Eight Democratic U.S. senators signed letters on Friday to the chief executives of Google, Amazon and eBay demanding they close the loopholes allowing the sale of firearm accessories on the sites, after a rash of carnage by armed gunmen.
The senators, led by New Jersey’s Robert Menendez, were responding to media reports, including in The Washington Post, that demonstrated how shoppers could easily find ammunition, rifle magazines and other firearm components, in violation of the companies’ own policies. After being contacted by The Post, Google and Amazon removed some of the listings. A Los Angeles Times investigation this week found multiple gun components for sale on eBay, including ones compatible with the AR-15 and AK-47 assault rifles.
“America is in the throes of a gun violence epidemic and it is incumbent upon corporate America to do its part to help end the carnage,” the senators wrote. They asked for details from the companies about how they police their sites, how many postings they’ve eliminated and whether they alert law enforcement about suspicious purchases.
Other senators who signed the letters include presidential candidates Kamala Harris of California, Amy Klobuchar of Minnesota and Cory Booker of New Jersey.
“Amazon has never allowed guns or ammunition in our store. We require all sellers to follow our selling guidelines and we work hard to keep prohibited products out of our store,” said spokeswoman Cecilia Fan. “In this case, one product was evasively listed and we removed it immediately and took action on the seller.” (Amazon CEO Jeff Bezos owns The Washington Post.)
Google spokeswoman Caroline Klapper-Matos reiterated a statement provided earlier this week that the sale of weapons, guns and certain gun parts is prohibited and that the company removes such listings when they are discovered.
“eBay is committed to maintaining a safe and trusted marketplace,” said eBay spokesman Ryan Moore. “We take this commitment very seriously and have instituted strict policies and significant resources to prevent illegal firearm parts from being listed on our marketplace.”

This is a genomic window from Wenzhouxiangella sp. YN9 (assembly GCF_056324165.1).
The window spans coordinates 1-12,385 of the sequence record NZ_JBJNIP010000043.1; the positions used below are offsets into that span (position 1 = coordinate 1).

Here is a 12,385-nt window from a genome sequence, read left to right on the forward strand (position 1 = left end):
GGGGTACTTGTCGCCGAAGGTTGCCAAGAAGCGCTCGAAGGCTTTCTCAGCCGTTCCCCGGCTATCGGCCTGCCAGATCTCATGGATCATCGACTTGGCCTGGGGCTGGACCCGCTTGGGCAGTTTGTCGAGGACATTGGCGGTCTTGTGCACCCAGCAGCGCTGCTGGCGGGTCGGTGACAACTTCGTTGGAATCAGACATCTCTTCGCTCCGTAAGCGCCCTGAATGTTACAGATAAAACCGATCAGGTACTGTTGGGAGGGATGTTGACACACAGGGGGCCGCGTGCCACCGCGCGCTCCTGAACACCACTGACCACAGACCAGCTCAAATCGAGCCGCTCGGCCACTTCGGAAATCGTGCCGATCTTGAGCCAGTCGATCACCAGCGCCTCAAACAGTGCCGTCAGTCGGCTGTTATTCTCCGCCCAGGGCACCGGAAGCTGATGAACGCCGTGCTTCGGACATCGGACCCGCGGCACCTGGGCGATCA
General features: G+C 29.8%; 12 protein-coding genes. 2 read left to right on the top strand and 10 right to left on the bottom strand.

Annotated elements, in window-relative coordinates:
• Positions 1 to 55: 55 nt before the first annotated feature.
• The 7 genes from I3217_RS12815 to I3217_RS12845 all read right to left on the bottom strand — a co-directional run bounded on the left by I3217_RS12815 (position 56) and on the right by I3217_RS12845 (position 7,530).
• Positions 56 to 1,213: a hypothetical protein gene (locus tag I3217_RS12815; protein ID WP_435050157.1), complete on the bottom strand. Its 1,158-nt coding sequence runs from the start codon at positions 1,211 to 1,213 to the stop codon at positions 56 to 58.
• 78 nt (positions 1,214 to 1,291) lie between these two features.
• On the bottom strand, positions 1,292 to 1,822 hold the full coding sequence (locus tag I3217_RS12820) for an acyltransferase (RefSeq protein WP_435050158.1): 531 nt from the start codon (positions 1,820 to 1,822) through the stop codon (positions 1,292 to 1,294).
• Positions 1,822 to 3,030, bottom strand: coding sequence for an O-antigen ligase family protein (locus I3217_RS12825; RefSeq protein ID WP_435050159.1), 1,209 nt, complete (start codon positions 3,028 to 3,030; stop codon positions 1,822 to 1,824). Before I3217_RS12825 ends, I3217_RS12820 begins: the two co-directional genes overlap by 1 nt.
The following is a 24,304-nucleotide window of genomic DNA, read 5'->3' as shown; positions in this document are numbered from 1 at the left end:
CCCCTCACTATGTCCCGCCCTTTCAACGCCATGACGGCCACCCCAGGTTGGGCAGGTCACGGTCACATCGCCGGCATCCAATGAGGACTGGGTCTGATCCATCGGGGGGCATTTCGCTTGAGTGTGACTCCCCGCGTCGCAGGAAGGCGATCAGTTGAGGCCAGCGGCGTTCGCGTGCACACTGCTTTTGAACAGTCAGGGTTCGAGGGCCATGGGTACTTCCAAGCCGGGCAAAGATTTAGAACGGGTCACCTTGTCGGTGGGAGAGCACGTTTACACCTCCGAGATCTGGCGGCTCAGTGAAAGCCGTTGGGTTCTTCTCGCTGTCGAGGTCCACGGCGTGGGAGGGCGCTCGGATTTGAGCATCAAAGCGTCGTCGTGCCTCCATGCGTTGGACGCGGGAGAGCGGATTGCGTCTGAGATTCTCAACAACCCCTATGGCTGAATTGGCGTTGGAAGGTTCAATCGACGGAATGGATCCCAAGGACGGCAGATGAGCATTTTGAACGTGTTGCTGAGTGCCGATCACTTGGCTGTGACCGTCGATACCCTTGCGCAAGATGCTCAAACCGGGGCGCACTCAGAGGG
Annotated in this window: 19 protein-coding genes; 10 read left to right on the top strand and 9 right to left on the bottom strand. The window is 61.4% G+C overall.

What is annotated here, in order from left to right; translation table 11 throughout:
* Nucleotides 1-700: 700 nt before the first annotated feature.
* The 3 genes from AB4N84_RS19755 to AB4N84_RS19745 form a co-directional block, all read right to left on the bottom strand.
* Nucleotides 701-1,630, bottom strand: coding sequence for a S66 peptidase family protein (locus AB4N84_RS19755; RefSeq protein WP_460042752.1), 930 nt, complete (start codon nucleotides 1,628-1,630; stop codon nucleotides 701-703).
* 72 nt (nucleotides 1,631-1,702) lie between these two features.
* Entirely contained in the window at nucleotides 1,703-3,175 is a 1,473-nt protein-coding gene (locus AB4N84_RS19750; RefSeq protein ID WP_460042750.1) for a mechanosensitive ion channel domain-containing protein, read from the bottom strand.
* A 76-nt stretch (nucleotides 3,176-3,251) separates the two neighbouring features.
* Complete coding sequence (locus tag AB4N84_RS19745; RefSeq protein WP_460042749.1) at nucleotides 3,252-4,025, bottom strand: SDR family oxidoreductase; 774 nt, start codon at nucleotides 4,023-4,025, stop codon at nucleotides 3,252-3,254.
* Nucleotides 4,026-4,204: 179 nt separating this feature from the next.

The availability online of the gun components highlights the limits of the companies’ software to keep even prohibited items from making their way to the websites. While technology companies constantly update their own software, prohibited goods, language and other behavior often slip through the cracks.
The discovery of gun parts for sale online comes as the nation grapples with three mass shootings in less than a month that left dozens dead or injured. Some Democratic presidential candidates have renewed calls for tighter controls on assault weapon sales, and roughly 40 workers staged a protest outside Walmart’s e-commerce headquarters Wednesday calling for the end of gun sales.
As part of a review of Google’s Shopping site, The Post found boxes of ammunition for sale, as well as gun grips, triggers and rifle magazines with capacity to hold 25 rounds or more. On Amazon, the Post found magazine clips for sale that may have been stored in Amazon’s warehouses, in apparent violation of its policies prohibiting the sale of weapon components.
In Google’s case, some of the listings were available to be purchased using Google as the credit card processor, rather than just directing shoppers to other websites.
“It is not enough to simply ban such sales. Effective monitoring and the suspension of accounts in violation of these policies is essential,” wrote the senators.
(c) 2019, The Washington Post · Greg Bensinger